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Out of Control

Of all the mathematicians assigned during World War I to the human calculating lab in charge of churning out more accurate firing tables at the Aberdeen Proving Grounds, few were as overqualified as Private Norbert Wiener, a former math prodigy whose genius had an unorthodox pedigree.

The ancients recognized genius as something given rather than created. But America at the turn of the century was a place where the wisdom of the past was often successfully challenged. Norbert's father, Leo Wiener, had come to America to launch a vegetarian commune. Instead, he was distracted with other untraditional challenges, such as bettering the gods. In 1895, as a Harvard professor of Slavic languages, Leo Wiener decided that his firstborn son was going to be a genius. A genius deliberately made, not born.

Norbert Wiener was thus born into high expectations. By the age of three he was reading. At 18 he earned his Ph.D. from Harvard. By 19 he was studying metamathematics with Bertrand Russell. Come 30 he was a professor of mathematics at MIT and a thoroughly odd goose. Short, stout, splay-footed, sporting a goatee and a cigar, Wiener waddled around like a smart duck. He had a legendary ability to learn while slumbering. Numerous eyewitnesses tell of Wiener sleeping during a meeting, suddenly awakening at the mention of his name, and then commenting on the conversation that passed while he dozed, usually adding some penetrating insight that dumbfounded everyone else.

In 1948 he published a book for nonspecialists on the feasibility and philosophy of machines that learn. The book was initially published by a French publisher (for roundabout reasons) and went through four printings in the United States in its first six months, selling 21,000 copies in the first decade of its influence -- a best seller then. It rivaled the success of the Kinsey Report on sexual behavior, issued the same year. As a Business Week reporter observed in 1949, "In one respect Wiener's book resembles the Kinsey Report: the public response to it is as significant as the content of the book itself."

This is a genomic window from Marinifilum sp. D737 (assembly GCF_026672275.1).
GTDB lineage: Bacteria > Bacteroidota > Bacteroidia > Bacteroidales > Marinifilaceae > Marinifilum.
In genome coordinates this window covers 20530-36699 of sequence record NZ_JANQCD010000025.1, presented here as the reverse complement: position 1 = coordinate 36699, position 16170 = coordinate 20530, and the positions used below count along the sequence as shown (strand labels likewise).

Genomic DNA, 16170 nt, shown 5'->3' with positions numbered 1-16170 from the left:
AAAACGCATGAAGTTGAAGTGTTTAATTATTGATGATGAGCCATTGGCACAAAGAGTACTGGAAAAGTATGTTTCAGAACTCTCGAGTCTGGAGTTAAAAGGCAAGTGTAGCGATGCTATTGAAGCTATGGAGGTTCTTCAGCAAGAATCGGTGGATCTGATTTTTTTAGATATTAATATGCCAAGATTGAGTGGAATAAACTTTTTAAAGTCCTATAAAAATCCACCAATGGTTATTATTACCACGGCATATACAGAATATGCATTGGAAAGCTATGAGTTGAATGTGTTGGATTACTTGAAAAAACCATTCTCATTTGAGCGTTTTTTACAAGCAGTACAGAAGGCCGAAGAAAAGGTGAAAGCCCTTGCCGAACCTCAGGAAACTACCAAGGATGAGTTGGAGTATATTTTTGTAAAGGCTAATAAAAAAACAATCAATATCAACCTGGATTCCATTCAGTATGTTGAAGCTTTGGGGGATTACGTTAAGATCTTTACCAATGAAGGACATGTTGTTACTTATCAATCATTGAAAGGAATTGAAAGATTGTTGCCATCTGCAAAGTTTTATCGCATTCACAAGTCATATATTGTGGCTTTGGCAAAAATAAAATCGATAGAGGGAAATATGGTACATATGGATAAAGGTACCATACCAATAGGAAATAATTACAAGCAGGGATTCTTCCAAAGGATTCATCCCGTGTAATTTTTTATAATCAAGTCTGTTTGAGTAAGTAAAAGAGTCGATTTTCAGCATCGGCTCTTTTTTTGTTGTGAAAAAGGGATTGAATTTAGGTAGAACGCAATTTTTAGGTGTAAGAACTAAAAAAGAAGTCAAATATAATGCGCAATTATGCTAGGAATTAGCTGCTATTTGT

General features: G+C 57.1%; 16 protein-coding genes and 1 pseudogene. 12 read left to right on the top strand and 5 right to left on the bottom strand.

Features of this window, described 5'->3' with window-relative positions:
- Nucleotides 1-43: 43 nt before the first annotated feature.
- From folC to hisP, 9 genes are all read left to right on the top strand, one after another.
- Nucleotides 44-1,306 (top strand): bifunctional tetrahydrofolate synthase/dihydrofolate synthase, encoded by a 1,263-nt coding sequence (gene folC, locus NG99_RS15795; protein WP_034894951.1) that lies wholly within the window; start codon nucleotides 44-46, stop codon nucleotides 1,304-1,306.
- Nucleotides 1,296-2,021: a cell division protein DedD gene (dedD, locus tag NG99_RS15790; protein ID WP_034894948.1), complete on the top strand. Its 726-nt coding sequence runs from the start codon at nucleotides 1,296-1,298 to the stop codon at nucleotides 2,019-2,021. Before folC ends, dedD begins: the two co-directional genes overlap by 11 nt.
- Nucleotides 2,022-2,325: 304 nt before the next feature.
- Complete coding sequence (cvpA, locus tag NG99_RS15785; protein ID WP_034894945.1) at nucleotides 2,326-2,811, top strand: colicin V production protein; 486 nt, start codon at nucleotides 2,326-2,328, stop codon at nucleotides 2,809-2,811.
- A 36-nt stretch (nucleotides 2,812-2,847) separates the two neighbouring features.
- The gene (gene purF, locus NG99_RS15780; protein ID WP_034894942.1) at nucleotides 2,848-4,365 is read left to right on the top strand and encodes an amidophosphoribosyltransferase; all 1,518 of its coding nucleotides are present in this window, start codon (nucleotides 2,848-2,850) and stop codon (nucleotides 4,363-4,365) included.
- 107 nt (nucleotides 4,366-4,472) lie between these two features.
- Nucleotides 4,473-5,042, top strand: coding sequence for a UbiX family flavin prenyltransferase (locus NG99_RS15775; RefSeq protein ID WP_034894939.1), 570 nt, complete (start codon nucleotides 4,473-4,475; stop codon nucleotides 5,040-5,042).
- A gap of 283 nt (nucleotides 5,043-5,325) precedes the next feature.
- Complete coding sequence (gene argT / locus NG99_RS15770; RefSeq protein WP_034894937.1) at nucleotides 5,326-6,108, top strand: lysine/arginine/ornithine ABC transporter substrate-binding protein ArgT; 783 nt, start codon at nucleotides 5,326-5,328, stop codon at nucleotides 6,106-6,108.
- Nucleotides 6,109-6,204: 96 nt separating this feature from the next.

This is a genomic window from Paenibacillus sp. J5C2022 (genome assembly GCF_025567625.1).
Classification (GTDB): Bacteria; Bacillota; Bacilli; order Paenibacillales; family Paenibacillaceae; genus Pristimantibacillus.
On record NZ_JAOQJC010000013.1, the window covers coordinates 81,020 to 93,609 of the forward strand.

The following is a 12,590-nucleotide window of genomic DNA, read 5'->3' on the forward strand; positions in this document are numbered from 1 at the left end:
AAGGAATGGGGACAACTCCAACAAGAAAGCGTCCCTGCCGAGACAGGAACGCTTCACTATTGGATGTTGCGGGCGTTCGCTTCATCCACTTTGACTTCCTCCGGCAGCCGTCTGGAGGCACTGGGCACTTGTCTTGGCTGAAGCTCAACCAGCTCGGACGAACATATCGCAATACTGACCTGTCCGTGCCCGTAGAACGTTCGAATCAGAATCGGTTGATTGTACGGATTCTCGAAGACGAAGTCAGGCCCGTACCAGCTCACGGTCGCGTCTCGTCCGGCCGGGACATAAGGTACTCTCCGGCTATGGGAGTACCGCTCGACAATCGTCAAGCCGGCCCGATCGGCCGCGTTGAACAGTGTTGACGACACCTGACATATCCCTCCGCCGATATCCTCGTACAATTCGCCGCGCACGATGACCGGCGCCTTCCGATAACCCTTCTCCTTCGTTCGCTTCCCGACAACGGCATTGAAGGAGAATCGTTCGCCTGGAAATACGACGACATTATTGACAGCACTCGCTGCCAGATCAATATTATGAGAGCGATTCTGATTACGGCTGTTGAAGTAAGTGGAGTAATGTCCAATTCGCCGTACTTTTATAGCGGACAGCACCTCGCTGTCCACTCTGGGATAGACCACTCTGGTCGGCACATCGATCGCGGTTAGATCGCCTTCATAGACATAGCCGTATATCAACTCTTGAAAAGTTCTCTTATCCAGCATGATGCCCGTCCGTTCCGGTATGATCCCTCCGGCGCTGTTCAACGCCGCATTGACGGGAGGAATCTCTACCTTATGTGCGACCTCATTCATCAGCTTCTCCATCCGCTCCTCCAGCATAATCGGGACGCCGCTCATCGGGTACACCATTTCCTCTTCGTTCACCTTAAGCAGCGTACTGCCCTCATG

Wiener's startling ideas sailed into the public mind, even though few could comprehend his book, by means of the wonderfully colorful name he coined for both his perspective and the book: Cybernetics. As has been noted by many writers, cybernetics derives from the Greek for "steersman" -- a pilot that steers a ship. Wiener, who worked with servomechanisms during World War II, was struck by their uncanny ability to aid steering of all types. What is usually not mentioned is that cybernetics was also used in ancient Greece to denote a governor of a country. Plato attributes Socrates as saying, "Cybernetics saves the souls, bodies, and material possessions from the gravest dangers," a statement that encompasses both shades of the word. Government (and that meant self-government to these Greeks) brought order by fending off chaos. Also, one had to actively steer to avoid sinking the ship. The Latin corruption of kubernetes is the derivation of governor, which Watt picked up for his cybernetic flyball.

The managerial nature of the word has further antecedent to French speakers. Unbeknownst to Wiener, he was not the first modern scientist to reactivate this word. Around 1830 the French physicist Ampere (whence we get the electrical term amperes, and its shorthand "amp") followed the traditional manner of French grand scientists and devised an elaborate classification system of human knowledge. Ampere designated one branch the realm of "Noological Sciences," with the subrealm of Politics. Within political science, immediately following the sub-subcategory of Diplomacy, Ampere listed the science of Cybernetics, that is, the science of governance.

Wiener had in mind a more explicit definition, which he stated boldly in the full title of his book, Cybernetics: or control and communication in the animal and the machine. As Wiener's sketchy ideas were embodied by later computers and fleshed out by other theorists, cybernetics gradually acquired more of the flavor of Ampere's governance, but without the politics.

The result of Wiener's book was that the notion of feedback penetrated almost every aspect of technical culture. Though the central concept was both old and commonplace in specialized circumstances, Wiener gave the idea legs by generalizing the effect into a universal principle: lifelike self-control was a simple engineering job. When the notion of feedback control was packaged with the flexibility of electronic circuits, they married into a tool anyone could use. Within a year or two of Cybernetics's publication, electronic control circuits revolutionized industry.

The avalanche effects of employing automatic control in the production of goods were not all obvious. Down on the factory floor, automatic control had the expected virtue of moderating high-powered energy sources as mentioned earlier. There was also an overall speeding up of things because of the continuous nature of automatic control. But those were relatively minor compared to a completely unexpected miracle of self-control circuits: their ability to extract precision from grossness.